“The Distinguished Student Award keeps getting more competitive every year. If you ever had any doubt about the United States getting the best and the brightest graduate students from all over the world, our Distinguished Student Award winner tonight will help convince you. Jing Kong has a BS in Chemistry from Beijing University. She is presently a Ph.D. candidate in Chemistry at Stanford. Jing has made real contributions to the problem of combining the synthesis and fabrication of individual carbon nanotubes, and integrating them into electrical circuits. Papers she has authored or co-authored on this topic have been cited 64 times since publication in 1998. She has contributed to the use of carbon nanotubes as extremely sensitive chemical sensors to detect toxic gases. A feature article in the New York Times in March of 2000 highlighted this work.
“Jing has published or co-authored 21 papers in journals such as Science, Nature, Physical Review Letters, the Journal of Physical Chemistry, and others during her 4 years in graduate school. She is also the co-inventor of two pending patents on nanotubes. Please join me in congratulating Jing Kong as our Distinguished Student Award Winner for 2001!”
The Foresight Distinguished Student award provides a $1500 grant to the college graduate or undergraduate student whose work is deemed most notable in advancing the development and understanding of nanotechnology. The award, provided this year through the generosity of Jim Von Ehr of Zyvex Corp., Ravi Pandya of IECommerce Inc. and James Ellenbogen of MITRE Corp., is intended primarily to enable the winning student to attend Foresight Institute’s Conference on Molecular Nanotechnology.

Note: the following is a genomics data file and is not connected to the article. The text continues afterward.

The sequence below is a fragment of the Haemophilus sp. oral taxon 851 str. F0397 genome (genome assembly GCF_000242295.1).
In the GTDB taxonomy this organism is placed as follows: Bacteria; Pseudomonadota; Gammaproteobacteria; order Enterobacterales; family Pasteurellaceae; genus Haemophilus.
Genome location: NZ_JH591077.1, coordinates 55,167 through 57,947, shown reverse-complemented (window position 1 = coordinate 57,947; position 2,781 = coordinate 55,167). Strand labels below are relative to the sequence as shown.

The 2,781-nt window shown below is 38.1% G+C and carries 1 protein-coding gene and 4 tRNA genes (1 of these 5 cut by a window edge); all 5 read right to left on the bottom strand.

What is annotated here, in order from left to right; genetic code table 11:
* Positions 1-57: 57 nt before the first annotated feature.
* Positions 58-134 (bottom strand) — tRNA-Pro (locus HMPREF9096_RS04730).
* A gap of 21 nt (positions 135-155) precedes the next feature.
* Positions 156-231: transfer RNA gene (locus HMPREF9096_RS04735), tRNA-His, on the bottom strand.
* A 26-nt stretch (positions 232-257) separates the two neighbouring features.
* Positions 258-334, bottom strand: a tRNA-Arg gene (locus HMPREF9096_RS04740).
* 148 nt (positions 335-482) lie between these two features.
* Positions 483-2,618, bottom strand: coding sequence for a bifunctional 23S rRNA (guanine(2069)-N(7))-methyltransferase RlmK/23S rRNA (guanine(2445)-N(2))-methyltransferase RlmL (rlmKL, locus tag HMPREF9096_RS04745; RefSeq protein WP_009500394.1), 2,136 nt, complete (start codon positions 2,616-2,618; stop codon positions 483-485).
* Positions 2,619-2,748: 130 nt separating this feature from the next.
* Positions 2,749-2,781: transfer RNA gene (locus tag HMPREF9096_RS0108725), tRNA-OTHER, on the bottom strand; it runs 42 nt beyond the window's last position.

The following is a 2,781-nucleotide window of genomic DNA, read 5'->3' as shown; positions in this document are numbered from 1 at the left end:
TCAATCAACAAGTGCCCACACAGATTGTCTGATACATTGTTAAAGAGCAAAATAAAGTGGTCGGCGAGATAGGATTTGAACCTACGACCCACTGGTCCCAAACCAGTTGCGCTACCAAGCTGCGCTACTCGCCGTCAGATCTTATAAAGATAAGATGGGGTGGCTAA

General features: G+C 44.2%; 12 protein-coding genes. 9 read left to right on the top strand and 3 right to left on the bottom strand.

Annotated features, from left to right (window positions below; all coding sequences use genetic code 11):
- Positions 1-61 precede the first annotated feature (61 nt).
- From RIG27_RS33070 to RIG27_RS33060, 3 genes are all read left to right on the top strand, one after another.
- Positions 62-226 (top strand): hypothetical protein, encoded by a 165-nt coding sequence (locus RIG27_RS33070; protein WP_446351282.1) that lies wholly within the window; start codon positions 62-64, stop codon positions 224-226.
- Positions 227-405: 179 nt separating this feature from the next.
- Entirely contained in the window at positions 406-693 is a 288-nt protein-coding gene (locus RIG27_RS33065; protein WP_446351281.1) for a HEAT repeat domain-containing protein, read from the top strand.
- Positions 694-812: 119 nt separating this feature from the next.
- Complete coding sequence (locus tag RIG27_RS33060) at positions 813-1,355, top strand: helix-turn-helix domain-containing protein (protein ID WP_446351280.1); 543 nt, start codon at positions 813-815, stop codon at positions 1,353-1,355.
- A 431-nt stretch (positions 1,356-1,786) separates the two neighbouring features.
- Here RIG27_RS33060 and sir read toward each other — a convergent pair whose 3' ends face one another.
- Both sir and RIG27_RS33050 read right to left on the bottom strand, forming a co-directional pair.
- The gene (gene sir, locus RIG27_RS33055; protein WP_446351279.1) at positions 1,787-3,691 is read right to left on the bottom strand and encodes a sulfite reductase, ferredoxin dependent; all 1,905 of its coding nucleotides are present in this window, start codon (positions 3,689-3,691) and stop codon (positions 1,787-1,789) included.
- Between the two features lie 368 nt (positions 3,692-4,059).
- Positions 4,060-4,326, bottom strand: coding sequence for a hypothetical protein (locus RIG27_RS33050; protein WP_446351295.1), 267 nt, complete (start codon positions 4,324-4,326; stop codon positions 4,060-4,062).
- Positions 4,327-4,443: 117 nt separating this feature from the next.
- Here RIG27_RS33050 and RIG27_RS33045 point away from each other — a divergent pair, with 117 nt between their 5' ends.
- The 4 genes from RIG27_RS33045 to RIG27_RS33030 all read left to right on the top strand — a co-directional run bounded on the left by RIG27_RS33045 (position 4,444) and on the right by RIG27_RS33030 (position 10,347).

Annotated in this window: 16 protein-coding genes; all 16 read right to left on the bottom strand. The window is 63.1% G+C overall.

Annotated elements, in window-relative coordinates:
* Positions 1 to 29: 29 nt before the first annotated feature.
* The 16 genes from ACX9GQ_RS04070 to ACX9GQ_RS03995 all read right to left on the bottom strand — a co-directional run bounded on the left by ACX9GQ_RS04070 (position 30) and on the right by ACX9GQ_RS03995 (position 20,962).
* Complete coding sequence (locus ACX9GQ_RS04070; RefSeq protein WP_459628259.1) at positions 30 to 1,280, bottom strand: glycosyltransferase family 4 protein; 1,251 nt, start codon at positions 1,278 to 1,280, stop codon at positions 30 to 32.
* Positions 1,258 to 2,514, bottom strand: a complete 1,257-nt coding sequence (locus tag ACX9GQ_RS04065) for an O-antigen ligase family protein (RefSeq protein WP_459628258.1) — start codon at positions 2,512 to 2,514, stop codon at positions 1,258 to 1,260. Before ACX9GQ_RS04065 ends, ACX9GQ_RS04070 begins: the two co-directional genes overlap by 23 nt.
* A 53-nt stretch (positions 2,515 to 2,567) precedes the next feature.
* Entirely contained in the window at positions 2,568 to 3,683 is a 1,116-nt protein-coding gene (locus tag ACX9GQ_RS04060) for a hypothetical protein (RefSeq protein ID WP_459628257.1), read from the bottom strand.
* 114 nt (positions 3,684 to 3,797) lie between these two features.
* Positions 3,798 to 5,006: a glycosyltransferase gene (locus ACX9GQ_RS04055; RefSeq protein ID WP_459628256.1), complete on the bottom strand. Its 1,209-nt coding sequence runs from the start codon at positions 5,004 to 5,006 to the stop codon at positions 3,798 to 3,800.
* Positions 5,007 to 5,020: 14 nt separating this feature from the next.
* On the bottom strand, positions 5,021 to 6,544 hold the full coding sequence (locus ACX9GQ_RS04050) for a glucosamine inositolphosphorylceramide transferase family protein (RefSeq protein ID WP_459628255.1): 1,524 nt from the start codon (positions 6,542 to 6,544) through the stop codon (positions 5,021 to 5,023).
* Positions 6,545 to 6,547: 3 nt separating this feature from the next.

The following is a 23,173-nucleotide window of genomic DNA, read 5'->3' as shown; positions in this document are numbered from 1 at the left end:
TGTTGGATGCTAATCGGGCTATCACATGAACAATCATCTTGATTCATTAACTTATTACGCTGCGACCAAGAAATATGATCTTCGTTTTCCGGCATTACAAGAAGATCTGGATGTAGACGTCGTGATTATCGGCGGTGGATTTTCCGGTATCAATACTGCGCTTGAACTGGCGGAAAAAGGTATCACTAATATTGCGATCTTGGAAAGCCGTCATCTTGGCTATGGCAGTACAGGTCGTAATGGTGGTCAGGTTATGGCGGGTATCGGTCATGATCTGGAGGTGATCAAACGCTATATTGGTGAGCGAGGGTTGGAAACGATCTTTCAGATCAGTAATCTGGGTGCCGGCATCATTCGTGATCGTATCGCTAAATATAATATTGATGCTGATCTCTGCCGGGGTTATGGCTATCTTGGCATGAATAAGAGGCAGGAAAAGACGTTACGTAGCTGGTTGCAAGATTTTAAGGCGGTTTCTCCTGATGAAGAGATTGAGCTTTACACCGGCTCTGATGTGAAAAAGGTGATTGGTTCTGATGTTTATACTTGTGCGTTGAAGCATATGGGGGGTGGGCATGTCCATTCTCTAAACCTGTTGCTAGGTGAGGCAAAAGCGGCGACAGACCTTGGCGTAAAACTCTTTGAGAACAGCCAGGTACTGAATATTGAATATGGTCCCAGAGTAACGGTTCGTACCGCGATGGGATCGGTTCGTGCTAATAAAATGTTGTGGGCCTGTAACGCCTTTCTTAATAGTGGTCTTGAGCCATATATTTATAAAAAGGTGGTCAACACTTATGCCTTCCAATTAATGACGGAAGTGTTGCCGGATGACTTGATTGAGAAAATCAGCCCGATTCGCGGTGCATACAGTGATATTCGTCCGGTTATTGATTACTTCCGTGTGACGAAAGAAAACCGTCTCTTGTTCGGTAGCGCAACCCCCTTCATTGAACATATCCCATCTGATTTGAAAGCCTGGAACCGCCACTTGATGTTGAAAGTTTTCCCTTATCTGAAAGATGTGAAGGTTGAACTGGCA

Ivan Abel Amato, associate editor for Science News magazine, a well-known weekly magazine in the world of science communication, was named the winner of the year 2001 Foresight Prize in Communication. Previously he was an editor for Science magazine. In addition to work for Science News and Science magazines, Mr. Amato has contributed to National Public Radio, done work for the Naval Research Laboratory, the National Institute of Standards and Technology, and the American Chemical Society, along with various freelance assignments.